The passage of the Infrastructure Investment and Jobs Act (“IIJA”) and the Inflation Reduction Act offers real hope for the bird and sagebrush country. The Department of the Interior, specifically the Bureau of Land Management and U.S. Fish and Wildlife Service, is expected to receive hundreds of millions of dollars for ecosystem restoration and wildlife risk reductions across the country—and Audubon and partners are working hard to make sure that sagebrush country receives its fair share. Not only will these efforts help control the invasive grasses which overtake native sagebrush but they will also create new local jobs across these rural Western communities.

The Cauca Valley, Colombia

Colombia is one of the most biologically rich countries in the world, home to almost 10 percent of the planet's biodiversity. It is also the country with the greatest variety of birds. There are nearly 2,000 species, including more than 200 migratory species and 80 endemic species.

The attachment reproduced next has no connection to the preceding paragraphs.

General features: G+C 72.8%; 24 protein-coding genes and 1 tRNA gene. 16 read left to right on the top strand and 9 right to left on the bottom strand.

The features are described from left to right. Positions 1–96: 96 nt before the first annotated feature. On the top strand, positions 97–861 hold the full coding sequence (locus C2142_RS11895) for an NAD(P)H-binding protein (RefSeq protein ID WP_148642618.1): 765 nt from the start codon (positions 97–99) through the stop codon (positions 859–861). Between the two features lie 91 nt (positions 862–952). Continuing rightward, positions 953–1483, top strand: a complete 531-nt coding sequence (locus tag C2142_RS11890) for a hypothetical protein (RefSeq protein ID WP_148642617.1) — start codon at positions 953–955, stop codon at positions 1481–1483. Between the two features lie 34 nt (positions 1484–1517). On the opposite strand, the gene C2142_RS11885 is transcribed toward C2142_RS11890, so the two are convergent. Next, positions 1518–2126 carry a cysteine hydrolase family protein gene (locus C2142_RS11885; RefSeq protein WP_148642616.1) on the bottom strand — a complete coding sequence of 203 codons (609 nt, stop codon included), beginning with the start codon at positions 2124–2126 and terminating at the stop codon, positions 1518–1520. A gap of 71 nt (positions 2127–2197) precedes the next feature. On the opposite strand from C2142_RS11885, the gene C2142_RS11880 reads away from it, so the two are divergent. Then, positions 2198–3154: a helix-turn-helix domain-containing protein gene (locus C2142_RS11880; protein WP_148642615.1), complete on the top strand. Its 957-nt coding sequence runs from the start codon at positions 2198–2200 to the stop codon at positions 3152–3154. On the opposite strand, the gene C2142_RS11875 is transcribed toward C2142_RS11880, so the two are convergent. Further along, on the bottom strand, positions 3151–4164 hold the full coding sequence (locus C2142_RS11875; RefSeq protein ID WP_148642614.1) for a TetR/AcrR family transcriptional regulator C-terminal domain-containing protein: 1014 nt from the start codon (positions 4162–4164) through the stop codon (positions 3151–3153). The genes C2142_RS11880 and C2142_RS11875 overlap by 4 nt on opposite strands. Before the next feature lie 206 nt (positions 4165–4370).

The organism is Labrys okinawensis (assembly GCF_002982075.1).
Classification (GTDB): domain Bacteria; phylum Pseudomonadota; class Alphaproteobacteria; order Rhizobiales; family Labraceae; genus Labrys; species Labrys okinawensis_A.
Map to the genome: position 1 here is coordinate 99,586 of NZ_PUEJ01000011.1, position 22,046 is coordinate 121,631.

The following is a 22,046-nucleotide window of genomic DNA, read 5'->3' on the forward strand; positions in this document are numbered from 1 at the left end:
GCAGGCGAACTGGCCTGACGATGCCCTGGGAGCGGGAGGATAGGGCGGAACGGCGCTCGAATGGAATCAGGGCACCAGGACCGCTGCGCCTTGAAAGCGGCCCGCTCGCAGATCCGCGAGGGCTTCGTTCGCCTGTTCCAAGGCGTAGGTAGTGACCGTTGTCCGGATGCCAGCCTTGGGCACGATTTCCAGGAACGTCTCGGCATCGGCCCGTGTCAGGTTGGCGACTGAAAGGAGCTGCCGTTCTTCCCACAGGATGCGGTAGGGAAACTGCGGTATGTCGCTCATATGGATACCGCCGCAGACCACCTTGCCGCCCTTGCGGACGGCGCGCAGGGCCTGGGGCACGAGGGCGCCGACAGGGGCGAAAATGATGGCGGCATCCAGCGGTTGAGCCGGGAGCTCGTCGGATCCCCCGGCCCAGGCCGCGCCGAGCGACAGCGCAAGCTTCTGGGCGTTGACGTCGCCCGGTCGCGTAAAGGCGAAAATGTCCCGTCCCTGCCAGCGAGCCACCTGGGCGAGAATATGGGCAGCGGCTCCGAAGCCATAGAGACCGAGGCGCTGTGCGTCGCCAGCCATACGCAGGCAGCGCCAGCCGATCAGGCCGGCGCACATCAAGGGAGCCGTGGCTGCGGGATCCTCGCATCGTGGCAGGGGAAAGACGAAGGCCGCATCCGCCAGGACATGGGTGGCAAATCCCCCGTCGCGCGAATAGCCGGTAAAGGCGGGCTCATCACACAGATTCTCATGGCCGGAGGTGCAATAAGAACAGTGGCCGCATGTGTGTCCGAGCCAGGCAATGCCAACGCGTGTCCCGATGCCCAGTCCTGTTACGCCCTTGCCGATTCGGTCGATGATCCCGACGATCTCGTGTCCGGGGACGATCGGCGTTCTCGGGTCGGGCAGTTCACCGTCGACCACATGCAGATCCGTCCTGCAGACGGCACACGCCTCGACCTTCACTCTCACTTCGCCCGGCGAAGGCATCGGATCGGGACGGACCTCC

In western Colombia, the Cauca Valley (Valle del Cauca) wetland habitats are home to more than 403 species of birds, but these important habitats are at risk. In recent decades, the valley of the Cauca River has lost much of its wetlands because of obstruction or desiccation mainly due to agriculture and livestock production. 80 percent of the area that existed in 1970 (33,715 acres) has already been lost. Conserving the wetlands that still exist in the region is vital for birds and biodiversity. Audubon Americas is implementing a conservation strategy in Colombia through in-depth interventions in the Cauca Valley region. Working with our local partners, we seek to prioritize and refine restoration activities and bird-friendly practices to get the highest possible return on conservation investment, such as using tree and shrub species that benefit migratory birds while supporting local bird species. We work to leverage and influence funding from local partners to increase support for wetland and forest restoration to better support bird and biodiversity conservation. We also engage communities in building a strong movement to advance bird and habitat conservation throughout the Cauca Valley and the country.